Bipartite graph method

Based on the assumption that miRNAs that are similar will interact with similar diseases, the interaction profile for a new miRNA candidate could be inferred from the known interactions of their neighbours. MiRNAs with large similarities to new potential miRNAs are said to be their neighbours. Therefore, we introduce the nearest profile (NP) to our method [39]. Below are the formulas for calculating a new miRNA \(m_{i}\) and a new disease \(d_{i}\).

$${\mathbf{N}}_{m} \left( {m_{i} } \right) = {\mathbf{K}}_{m} \left( {m_{i} ,m_{nearest} } \right) \times {\mathbf{Y}}\left( {m_{nearest} } \right),$$
(11)
$${\mathbf{N}}_{d} \left( {d_{i} } \right) = {\mathbf{K}}_{m} \left( {d_{i} ,d_{nearest} } \right) \times {\mathbf{Y}}\left( {d_{nearest} } \right),$$
(12)

where \(m_{nearest}\) and \(d_{nearest}\) are the miRNAs most similar to \(m_{i}\) and the diseases most similar to \(d_{i}\), respectively. \({\mathbf{N}}_{m} \left( {m_{i} } \right)\) and \({\mathbf{N}}_{d} \left( {d_{i} } \right)\) are the association profiles of the miRNAs and diseases, respectively. The NP process in this method can be divided into four steps. First, remove the self-similarity of miRNA matrices \({\mathbf{K}}_{m}\) and \({\mathbf{K}}_{d}\). Next, obtain the nearest neighbour for each miRNA and disease. Then, ignore all miRNA similarities and disease similarities. Finally, the miRNA nearest neighbour matrix \({\mathbf{\rm N}}_{m}\) and disease nearest neighbour matrix \({\mathbf{N}}_{d}\) can be obtained.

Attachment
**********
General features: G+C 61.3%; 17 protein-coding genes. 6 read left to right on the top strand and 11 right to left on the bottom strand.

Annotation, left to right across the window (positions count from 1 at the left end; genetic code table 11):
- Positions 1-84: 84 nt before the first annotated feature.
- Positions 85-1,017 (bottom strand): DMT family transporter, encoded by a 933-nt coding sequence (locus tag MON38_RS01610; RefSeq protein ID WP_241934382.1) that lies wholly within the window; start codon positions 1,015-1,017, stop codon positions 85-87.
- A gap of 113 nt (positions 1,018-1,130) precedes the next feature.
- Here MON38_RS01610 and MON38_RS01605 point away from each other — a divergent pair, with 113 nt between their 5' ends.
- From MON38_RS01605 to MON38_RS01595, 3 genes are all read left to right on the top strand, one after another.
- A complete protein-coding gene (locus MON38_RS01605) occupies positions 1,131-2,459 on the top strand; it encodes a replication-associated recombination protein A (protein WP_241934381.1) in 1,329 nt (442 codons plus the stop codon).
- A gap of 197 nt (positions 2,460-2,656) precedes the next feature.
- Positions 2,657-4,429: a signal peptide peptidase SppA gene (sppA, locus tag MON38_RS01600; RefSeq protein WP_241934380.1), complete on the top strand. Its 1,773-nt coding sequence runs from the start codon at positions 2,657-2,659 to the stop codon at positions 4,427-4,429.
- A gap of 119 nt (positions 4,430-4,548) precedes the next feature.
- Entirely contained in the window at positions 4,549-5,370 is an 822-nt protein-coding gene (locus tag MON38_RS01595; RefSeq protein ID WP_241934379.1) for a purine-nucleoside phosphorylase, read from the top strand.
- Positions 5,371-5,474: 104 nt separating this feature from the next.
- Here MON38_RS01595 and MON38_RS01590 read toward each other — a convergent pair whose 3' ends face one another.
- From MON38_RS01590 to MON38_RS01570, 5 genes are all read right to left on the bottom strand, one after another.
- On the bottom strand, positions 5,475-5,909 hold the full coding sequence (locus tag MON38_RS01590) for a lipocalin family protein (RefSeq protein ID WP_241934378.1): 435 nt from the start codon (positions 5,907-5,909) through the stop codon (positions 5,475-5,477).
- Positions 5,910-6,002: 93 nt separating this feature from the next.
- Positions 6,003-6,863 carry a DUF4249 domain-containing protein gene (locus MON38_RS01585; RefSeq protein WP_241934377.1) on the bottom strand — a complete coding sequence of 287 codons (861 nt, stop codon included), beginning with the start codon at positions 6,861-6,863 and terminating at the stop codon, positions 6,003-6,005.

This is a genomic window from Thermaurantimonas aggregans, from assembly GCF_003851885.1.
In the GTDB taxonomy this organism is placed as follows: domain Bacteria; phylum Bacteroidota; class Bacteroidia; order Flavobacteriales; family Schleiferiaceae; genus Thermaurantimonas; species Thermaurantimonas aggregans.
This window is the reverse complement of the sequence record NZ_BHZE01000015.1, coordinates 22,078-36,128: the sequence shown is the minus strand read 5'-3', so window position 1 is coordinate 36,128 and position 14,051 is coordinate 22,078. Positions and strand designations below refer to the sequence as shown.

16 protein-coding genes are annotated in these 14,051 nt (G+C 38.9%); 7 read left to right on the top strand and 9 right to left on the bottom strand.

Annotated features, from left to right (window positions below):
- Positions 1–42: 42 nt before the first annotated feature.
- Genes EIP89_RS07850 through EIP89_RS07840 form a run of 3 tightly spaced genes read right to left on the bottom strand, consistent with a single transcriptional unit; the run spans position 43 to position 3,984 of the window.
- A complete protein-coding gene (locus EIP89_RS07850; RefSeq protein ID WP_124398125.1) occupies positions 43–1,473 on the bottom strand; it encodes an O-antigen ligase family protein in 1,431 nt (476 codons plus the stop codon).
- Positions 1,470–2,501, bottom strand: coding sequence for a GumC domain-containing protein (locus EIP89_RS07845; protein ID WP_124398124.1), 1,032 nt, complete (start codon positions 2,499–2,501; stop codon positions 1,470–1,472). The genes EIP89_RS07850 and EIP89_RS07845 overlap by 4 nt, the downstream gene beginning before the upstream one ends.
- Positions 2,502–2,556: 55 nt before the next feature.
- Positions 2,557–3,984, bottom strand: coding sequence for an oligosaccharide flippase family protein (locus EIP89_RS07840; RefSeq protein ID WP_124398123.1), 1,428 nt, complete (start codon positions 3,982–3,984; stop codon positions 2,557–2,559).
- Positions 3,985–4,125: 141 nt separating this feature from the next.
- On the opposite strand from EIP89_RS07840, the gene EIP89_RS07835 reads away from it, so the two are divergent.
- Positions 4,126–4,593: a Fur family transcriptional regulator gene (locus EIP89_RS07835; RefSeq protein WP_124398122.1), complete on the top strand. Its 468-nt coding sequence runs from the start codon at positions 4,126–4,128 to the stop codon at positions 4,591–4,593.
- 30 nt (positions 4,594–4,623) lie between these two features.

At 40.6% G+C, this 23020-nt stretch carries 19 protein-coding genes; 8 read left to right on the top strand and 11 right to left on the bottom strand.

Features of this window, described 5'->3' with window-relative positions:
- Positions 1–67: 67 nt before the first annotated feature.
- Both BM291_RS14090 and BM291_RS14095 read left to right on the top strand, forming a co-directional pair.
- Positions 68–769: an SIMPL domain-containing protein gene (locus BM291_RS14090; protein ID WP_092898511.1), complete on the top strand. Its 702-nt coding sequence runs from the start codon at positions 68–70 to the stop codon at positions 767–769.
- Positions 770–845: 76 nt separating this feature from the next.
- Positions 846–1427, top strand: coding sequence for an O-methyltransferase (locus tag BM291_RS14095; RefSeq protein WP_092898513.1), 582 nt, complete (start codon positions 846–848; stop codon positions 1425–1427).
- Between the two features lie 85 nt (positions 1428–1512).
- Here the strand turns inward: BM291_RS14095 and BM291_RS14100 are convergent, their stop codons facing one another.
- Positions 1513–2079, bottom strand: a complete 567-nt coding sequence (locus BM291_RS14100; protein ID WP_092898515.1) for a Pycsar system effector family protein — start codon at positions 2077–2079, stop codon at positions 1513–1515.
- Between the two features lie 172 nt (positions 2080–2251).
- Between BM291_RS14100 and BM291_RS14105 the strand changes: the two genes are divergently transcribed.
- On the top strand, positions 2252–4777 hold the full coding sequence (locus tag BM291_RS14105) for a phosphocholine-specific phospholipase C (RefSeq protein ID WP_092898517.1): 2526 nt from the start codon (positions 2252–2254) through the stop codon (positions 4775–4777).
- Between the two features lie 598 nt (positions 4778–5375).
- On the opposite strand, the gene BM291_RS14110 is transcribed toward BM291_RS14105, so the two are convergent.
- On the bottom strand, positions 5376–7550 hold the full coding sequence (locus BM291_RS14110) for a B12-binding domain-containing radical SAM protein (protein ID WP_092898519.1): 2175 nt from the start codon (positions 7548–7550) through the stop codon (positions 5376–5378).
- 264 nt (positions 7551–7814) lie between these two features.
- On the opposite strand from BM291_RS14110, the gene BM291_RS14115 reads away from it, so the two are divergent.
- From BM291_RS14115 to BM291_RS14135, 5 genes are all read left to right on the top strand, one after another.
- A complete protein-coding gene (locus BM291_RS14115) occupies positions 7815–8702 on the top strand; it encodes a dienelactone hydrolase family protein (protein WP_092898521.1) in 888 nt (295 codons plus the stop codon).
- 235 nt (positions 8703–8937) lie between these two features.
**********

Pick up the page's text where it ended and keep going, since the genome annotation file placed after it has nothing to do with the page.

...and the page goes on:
Weighted profile

The weighted profile (WP) is proposed as a simple predictive model in [39]. The idea of the weighted profile is to perform a similarity-weighted average of all other miRNAs or diseases to obtain the prediction matrix. For instance, the WP for a new miRNA \(m_{i}\) and a new disease are computed as:

$$\widehat{{\mathbf{Y}}}\left( {m_{i} } \right) = \frac{{\sum\nolimits_{j = 1}^{{n_{m} }} {{\mathbf{N}}_{m} \left( {m_{i} ,m_{j} } \right) \times {\mathbf{Y}}\left( {m_{j} } \right)} }}{{\sum\nolimits_{j = 1}^{{n_{m} }} {{\mathbf{N}}_{m} \left( {m_{i} ,m_{j} } \right)} }},$$
(13)
$$\widehat{{\mathbf{Y}}}\left( {d_{i} } \right) = \frac{{\sum\nolimits_{j = 1}^{{n_{d} }} {{\mathbf{N}}_{d} \left( {d_{i} ,d_{j} } \right) \times {\mathbf{Y}}\left( {d_{j} } \right)} }}{{\sum\nolimits_{j = 1}^{{n_{d} }} {{\mathbf{N}}_{d} \left( {d_{i} ,d_{j} } \right)} }},$$
(14)